Bulgaria is an often overlooked country nestled along the Black Sea coast in the Eastern Balkans. The country has been undergoing a slow and sometimes difficult transition to an open market economy since it regained independence from Soviet Communist rule, which came about shortly after the Second World War. Now, Bulgaria is full-fledged member of the EU and Nato, with increasingly stronger ties to Western European nations – and along with this development has come an added benefit: CO2 emissions in Bulgaria have actually been decreasing as the country moves towards greater prosperity.
This article describes all aspects of CO2 emissions in Bulgaria and elaborates on various factors that will determine the future of the country’s carbon footprint.
CO2 emissions in Bulgaria per capita
How much GHG does an average person emit in Bulgaria? This number is not only the sum of emissions from individual commuting, shopping, or energy use. In terms of calculating the average emissions of a citizen, first we need to calculate the total emissions of a country (including the entire amount from industry, transport, and production) and divide this figure by the number of its inhabitants.
The average Bulgarian citizen emits 2020, CO2 emissions per capita for Bulgaria was 5.48 tons of CO2 per capita. Though Bulgaria CO2 emissions per capita fluctuated substantially in recent years, it tended to decrease through 1971 – 2020 period ending at 5.48 tons of CO2 per capita in 2020. The period between 1989 and 1991, which coincided with the collapse of Communist rule, resulted in a massive drop in per capita CO2 emissions, from a little over 10.2 metric tons per person down to 6.8 in the span of just two years.
What creates CO2 emissions in Bulgaria?
The power industry creates the vast majority of CO2 emissions in Bulgaria with a little over 64% of total emissions coming from this sector. The transportation industry is the next biggest with a comparatively smaller yet still significant 15%. Every other sector is responsible for less than 10% of total emissions, including non-combustion activities (9%), other industrial activities (8%), and buildings (4%).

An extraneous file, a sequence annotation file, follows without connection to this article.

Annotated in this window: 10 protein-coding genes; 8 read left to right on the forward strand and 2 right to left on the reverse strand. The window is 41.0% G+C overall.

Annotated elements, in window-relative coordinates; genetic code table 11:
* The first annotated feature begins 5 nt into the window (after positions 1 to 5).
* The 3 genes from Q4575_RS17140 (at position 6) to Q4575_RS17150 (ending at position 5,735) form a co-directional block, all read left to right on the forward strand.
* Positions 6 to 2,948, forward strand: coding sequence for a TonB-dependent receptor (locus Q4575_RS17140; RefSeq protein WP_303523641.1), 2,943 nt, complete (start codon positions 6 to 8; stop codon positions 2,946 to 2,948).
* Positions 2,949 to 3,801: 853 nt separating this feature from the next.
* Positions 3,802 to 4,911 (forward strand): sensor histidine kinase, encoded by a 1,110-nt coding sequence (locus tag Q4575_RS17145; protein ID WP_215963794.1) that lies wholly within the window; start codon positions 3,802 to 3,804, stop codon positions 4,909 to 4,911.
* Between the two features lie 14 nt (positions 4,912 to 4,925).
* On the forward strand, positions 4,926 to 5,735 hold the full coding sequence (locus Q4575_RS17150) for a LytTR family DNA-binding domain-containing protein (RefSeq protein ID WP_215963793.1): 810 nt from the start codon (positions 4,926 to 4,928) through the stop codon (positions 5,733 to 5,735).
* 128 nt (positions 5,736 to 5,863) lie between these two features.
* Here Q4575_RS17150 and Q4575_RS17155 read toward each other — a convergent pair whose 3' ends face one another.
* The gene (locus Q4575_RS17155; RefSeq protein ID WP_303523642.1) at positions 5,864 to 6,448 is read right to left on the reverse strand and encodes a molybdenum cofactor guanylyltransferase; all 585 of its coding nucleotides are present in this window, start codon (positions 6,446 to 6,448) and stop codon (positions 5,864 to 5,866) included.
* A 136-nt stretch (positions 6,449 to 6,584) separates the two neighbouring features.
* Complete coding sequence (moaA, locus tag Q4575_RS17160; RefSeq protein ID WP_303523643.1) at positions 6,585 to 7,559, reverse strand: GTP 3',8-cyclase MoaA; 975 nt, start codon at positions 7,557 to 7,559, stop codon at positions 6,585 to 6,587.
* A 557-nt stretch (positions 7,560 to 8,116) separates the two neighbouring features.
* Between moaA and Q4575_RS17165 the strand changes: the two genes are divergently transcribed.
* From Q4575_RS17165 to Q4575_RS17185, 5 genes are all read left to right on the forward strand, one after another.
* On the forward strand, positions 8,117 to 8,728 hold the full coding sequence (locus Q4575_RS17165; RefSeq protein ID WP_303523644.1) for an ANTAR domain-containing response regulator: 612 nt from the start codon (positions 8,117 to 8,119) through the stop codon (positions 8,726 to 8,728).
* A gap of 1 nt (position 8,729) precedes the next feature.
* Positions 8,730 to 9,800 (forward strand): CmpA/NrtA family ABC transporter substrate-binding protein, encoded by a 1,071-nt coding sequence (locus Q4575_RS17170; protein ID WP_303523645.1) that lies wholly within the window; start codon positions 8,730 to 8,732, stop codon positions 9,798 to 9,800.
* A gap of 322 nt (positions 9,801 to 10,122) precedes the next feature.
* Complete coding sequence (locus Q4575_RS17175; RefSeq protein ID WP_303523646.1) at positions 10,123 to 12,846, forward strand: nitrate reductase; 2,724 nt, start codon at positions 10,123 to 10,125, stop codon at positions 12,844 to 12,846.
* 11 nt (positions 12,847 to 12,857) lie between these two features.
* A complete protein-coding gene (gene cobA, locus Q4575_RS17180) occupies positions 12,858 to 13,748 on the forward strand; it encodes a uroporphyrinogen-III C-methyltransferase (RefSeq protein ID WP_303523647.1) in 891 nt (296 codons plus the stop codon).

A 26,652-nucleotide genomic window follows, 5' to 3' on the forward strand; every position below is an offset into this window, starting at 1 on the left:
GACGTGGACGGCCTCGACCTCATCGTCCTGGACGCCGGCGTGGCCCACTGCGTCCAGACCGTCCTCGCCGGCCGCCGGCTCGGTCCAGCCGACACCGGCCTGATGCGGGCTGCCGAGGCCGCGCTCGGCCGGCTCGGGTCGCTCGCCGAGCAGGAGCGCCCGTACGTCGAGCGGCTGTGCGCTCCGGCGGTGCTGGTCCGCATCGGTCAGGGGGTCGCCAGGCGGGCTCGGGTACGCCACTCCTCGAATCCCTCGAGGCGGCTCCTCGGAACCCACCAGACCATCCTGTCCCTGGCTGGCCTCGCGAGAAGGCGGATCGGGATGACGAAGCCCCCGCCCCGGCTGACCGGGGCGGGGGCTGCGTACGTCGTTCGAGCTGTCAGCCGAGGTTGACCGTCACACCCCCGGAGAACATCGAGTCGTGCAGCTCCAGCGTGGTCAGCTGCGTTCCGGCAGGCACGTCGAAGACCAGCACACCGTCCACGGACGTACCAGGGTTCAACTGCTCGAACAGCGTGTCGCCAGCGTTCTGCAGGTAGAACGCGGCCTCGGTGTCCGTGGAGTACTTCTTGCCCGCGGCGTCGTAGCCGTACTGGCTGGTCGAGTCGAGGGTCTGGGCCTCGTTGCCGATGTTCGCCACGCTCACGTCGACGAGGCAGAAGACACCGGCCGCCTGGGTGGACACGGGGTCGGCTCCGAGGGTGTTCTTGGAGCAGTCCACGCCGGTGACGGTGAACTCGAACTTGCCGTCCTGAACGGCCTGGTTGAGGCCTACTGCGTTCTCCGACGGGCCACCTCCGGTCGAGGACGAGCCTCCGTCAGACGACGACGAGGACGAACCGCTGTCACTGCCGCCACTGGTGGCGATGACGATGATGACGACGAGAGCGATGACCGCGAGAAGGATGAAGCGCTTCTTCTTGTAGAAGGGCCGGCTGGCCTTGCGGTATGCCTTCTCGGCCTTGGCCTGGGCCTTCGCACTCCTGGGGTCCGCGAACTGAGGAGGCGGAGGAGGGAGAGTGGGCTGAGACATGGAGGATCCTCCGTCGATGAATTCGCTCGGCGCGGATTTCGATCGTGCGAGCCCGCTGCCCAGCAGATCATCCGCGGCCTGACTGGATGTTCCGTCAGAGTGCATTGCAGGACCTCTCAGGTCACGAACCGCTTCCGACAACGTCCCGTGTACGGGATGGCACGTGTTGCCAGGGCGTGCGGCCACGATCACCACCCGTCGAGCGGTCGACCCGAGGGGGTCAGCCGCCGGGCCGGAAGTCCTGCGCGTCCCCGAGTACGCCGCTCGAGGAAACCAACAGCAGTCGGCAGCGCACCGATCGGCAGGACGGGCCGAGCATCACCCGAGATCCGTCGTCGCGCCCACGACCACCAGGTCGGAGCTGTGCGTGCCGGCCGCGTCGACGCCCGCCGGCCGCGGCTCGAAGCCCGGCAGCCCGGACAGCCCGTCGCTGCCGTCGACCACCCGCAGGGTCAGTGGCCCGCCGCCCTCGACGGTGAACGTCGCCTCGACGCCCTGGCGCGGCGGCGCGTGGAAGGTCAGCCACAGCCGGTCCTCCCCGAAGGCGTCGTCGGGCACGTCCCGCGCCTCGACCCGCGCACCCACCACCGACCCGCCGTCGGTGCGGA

CO2 emissions in the Bulgaria transport sector
As mentioned above, Bulgaria’s transport sector has accounted for 15% of total emissions in 2020. This is interesting to note because in 2014 this number was 4.5% higher at 19.5 %. CO2 emissions in Bulgaria’s transport sector increased from 8% in 1995 to 19.5 % in 2014, with an annual average growth rate of 5.29%. It is therefore encouraging that emissions from transport have decreased nearly 5% over the past half-decade and show signs of continuing to drop.
What are considered CO2 emissions from transport?
CO2 emissions created by the transport sector come from the combustion of fuel for all transport activity, regardless of the type of vehicle, excluding international marine bunkers and international aviation. The transport sector therefore includes domestic aviation, domestic navigation, road, rail, and pipeline transport. This corresponds to IPCC Source categories and aligns with the definitions provided by the IEA.
Is cycling popular in Bulgaria?
Since the fall of communism in the country, Bulgaria has witnessed changes in every aspect with regard to cycling. This includes the numbers and share of bicycle trips, the development of cycling infrastructure, and the social and cultural significance of using bicycles as a mode of urban transport. When it comes to non-locals, however, Bulgaria remains one of the least visited cycling destinations in Europe – though those that do venture to the country with a bike in tow will discover a beautiful country that is picturesquely perfect for cycling. On top of the mountains, lakes, and rivers, there is the Black Sea coast with forests and inviting becahes, making any point along the way a perfect start or end point for a cycling trip in Bulgaria.
Is cycling completely CO2-free? Unfortunately not. A bicycle doesn’t run on petrol, but we do need to provide our bodies with calories to get it moving. Food, its packaging, transportation, and refrigeration – all of these, unfortunately, leave a carbon footprint. Additionally, the production of a bicycle also leaves a carbon footprint. Nonetheless, the bicycle remains the greenest (and healthiest!) mode of transportation mankind has yet invented. How much CO2 do we save by cycling? Over a distance of 10 km compared to a car ride it is already about 2.6 kg CO2! Just imagine how huge a cloud of gas would have to be to become that heavy! Visualizing it helps to realize how huge the real savings are.